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7 more St. Louis deaths heat-related, authorities say

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ST. LOUIS • Seven more deaths have been attributed at least partially to the recent brutal heat wave, St. Louis authorities said today.

The additional deaths bring the total to 10 in St. Louis and 12 in the area.

Among those announced today were:

• Marvin C. Flanigan, 72, of the 3100 block of Nebraska Avenue, who was found dead Sunday morning. His room had no air conditioning and though his wife went to stay with relatives, he refused to leave.

• Henry Lee Lomax, 72, of the 4300 block of Evans Avenue, who was found dead just after noon Saturday. He lived alone and had air conditioning units but chose not to use them.

• Linda Allen, 62, of the 4500 block of Pennsylvania Avenue, who was found stricken on Wednesday and died Friday. She did not have an air conditioner.

• Altamesa Dobson, 8, of the 3500 block of Franklin Avenue, who was found dead on Friday morning. She was found in a room without air conditioning but there were units elsewhere in the apartment, authorities said.

• Jeanne M. Marshall, 75, of the 3300 block of Arlington Avenue, who was found Friday morning. There was one window unit inside the home she shared with family.

• Jeanette M. Basch, 76, of the 4400 Wabash Avenue, who was found on Thursday evening. She lived alone. Authorities did not say whether she had air conditioning available or in use.

• Hedwig I. Hanus, 84, of the 3800 block of Marine Avenue, who was found Thursday night in the kitchen of her home. She had an air conditioner but it was unplugged and didn't work correctly when plugged in.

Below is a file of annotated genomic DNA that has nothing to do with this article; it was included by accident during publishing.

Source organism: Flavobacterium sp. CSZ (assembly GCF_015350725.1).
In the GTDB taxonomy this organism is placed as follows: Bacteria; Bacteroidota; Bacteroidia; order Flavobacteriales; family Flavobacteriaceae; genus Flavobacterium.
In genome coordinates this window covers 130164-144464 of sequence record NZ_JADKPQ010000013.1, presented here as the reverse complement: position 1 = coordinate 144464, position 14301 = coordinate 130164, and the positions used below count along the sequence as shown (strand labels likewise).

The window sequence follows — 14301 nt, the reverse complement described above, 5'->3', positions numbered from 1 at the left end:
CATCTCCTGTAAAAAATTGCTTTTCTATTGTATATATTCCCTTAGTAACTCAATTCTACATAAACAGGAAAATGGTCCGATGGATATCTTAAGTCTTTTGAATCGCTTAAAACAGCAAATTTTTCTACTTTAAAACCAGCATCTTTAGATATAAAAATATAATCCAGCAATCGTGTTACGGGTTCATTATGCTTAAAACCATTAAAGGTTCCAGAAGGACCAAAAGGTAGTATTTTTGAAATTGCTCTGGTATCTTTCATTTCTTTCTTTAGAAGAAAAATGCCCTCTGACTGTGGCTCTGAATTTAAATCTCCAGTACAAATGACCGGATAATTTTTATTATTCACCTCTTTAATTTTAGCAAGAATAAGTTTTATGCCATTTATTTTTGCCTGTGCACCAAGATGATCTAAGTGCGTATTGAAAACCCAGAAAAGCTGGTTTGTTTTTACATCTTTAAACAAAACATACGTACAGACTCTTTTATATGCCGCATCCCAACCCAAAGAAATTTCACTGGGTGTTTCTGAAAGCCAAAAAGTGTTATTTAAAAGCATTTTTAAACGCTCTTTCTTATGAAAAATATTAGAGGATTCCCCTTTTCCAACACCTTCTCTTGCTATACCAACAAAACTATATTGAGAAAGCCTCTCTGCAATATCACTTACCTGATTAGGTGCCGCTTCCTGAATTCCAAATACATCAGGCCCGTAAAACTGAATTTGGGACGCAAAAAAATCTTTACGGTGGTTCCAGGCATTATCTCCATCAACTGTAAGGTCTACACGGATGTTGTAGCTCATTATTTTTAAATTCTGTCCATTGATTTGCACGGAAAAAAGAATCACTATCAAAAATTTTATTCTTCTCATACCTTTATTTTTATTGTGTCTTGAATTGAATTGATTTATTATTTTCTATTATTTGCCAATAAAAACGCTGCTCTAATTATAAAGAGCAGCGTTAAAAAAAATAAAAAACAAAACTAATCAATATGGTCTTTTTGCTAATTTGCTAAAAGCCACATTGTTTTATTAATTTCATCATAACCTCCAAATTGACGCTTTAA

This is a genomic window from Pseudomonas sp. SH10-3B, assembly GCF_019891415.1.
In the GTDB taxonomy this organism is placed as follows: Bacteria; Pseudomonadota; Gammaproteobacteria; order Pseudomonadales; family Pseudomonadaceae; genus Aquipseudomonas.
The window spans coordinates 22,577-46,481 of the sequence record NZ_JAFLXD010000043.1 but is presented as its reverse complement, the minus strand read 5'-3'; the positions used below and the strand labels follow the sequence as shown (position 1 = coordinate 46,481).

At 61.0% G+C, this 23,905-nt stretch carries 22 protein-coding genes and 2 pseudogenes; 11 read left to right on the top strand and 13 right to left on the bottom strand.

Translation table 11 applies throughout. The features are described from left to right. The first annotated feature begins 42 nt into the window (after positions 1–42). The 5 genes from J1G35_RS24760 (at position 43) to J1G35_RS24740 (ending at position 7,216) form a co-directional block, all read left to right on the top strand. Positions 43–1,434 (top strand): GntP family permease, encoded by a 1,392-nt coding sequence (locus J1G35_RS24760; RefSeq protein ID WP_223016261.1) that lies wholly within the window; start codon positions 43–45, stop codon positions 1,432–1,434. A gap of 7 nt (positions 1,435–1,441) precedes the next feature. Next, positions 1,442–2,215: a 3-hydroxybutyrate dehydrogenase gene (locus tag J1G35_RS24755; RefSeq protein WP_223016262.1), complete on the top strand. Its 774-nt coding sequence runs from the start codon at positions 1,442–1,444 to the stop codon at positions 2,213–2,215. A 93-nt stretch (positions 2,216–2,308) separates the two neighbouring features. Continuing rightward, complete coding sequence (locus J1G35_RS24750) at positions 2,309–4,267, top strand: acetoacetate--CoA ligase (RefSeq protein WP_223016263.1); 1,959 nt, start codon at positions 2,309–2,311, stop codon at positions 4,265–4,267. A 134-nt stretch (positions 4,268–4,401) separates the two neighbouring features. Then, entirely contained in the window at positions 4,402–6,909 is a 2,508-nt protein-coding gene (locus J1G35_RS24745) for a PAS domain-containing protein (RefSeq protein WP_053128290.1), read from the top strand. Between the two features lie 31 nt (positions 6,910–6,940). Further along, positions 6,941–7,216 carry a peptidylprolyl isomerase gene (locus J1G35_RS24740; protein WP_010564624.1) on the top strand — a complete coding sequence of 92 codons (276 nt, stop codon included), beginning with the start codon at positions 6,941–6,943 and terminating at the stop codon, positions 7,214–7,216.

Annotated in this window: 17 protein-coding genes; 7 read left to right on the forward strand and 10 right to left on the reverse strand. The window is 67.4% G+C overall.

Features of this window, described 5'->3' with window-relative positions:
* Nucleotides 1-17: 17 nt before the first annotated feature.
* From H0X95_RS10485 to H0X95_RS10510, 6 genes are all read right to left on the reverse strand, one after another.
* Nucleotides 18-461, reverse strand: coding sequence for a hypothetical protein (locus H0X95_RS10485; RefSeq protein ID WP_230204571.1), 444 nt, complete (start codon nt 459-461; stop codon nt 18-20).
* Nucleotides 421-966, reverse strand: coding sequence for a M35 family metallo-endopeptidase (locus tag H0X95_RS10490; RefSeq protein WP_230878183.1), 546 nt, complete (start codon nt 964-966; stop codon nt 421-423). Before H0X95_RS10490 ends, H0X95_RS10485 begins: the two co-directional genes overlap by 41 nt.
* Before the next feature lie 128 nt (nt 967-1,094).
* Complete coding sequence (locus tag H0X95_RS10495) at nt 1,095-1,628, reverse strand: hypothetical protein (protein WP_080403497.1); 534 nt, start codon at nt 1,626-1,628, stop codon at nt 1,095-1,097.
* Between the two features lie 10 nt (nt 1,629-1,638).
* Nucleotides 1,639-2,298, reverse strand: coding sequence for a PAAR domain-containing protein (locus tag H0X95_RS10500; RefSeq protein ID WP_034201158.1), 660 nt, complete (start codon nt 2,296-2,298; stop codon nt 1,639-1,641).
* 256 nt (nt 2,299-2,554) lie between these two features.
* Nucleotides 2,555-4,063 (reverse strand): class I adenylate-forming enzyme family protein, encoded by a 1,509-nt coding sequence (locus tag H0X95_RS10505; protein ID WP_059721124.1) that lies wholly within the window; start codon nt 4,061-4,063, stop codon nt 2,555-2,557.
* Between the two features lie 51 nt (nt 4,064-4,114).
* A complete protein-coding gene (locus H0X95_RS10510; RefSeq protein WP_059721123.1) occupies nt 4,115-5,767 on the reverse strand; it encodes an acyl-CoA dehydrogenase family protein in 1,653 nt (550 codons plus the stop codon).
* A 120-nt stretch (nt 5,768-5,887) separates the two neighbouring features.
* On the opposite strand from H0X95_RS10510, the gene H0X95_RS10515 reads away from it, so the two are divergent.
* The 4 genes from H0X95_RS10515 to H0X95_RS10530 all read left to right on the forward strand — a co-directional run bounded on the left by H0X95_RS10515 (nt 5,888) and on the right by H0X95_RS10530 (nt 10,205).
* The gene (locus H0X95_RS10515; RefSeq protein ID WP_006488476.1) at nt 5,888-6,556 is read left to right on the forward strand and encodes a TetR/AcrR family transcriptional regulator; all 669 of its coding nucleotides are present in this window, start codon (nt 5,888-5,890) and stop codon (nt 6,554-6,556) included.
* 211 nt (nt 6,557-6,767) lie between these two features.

Health authorities said many of the victims suffered from a cognitive disability or mental illness, and some resisted offers of help. 

Authorities are putting an emphasis on reaching out to such people and are asking neighbors and family members to do the same.

"Go to their homes and make sure the air conditioner is on and is working properly," Pamela Walker, director of the St. Louis health department, said in a statement. "It is important to be insistent. They must be in an air conditioned room, even if they don't want to be."

The health worries aren't over, Walker said.

"Even though temperatures have slightly cooled, it will take a few more days for the urban core and its brick structures to cool to a safe temperature," she said.

And this won't be the last heat wave, St. Louis Mayor Francis Slay said.

"We're not out of the woods yet," he said in a statement. "We are just entering what is typically the hottest part of the summer. We must remain vigilant, take the proper precautions and look out for each other."

Three people died in St. Louis earlier in the heat wave. Sunday, a Troy, Ill., woman was found dead of heat-related illness.

Earlier Monday, St. Louis County authorities announced their first heat death in the heat wave.

Velma Henderson, 72, of Northwoods, was found dead on Friday inside her home in the 7100 block of Winchester Avenue.

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